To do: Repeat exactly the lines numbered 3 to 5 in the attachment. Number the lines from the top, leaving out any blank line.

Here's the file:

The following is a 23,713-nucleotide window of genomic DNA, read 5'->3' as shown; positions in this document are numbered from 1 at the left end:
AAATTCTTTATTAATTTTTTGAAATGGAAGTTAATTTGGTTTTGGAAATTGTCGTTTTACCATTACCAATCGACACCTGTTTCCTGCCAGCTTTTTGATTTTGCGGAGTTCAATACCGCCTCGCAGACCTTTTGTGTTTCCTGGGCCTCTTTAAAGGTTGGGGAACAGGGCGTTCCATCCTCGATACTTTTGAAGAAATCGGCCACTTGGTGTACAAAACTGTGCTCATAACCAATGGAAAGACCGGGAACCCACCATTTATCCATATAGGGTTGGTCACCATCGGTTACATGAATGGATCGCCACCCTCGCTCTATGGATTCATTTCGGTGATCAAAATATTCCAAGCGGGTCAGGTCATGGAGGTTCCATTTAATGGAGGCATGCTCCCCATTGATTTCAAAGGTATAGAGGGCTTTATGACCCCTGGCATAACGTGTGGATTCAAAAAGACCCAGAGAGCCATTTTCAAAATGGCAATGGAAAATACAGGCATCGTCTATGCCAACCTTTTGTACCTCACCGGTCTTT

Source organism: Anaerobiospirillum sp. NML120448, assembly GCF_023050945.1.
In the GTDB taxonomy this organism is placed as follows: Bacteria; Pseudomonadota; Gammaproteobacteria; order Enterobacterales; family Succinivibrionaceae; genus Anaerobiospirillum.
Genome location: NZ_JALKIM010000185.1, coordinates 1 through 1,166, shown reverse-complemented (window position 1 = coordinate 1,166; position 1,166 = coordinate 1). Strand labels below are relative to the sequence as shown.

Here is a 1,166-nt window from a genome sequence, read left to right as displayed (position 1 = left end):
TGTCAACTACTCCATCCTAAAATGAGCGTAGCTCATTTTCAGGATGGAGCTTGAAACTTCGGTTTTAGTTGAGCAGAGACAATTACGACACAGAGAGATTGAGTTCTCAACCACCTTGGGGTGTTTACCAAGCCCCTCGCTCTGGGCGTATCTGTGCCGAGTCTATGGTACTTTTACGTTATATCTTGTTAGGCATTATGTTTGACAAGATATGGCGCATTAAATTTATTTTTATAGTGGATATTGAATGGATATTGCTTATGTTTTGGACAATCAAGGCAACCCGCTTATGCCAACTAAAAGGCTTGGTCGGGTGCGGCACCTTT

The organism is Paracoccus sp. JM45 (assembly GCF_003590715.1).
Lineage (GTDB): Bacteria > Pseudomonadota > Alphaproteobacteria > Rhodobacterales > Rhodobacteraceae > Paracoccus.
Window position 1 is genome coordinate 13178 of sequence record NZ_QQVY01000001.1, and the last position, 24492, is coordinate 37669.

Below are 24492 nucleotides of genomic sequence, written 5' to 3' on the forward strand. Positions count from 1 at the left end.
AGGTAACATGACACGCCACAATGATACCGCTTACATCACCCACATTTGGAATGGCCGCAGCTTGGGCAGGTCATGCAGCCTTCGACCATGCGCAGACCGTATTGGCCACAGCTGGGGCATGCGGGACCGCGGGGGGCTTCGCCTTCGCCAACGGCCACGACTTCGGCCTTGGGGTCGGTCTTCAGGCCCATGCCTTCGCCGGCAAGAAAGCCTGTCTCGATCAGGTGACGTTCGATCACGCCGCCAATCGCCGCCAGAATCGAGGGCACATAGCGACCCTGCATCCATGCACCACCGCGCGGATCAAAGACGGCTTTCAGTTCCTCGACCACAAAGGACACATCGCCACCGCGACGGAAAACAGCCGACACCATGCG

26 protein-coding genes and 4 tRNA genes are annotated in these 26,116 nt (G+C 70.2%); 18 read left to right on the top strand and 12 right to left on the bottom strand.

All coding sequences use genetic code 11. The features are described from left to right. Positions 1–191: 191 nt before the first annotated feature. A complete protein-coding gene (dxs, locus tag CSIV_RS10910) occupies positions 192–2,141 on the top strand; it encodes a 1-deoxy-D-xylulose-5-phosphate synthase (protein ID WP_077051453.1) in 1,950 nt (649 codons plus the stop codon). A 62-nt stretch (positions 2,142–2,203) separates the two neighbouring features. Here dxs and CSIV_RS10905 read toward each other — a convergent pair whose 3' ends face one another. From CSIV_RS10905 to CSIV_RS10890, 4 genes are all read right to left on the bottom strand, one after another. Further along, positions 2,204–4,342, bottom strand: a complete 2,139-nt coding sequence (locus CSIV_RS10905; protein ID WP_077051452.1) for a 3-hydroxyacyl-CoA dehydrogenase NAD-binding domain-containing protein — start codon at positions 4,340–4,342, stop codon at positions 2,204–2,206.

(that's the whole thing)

Source organism: Anaerobiospirillum sp. NML120448, assembly GCF_023050945.1.
In the GTDB taxonomy this organism is placed as follows: Bacteria; Pseudomonadota; Gammaproteobacteria; order Enterobacterales; family Succinivibrionaceae; genus Anaerobiospirillum.
Genome location: NZ_JALKIM010000185.1, coordinates 1 through 1,166, shown reverse-complemented (window position 1 = coordinate 1,166; position 1,166 = coordinate 1). Strand labels below are relative to the sequence as shown.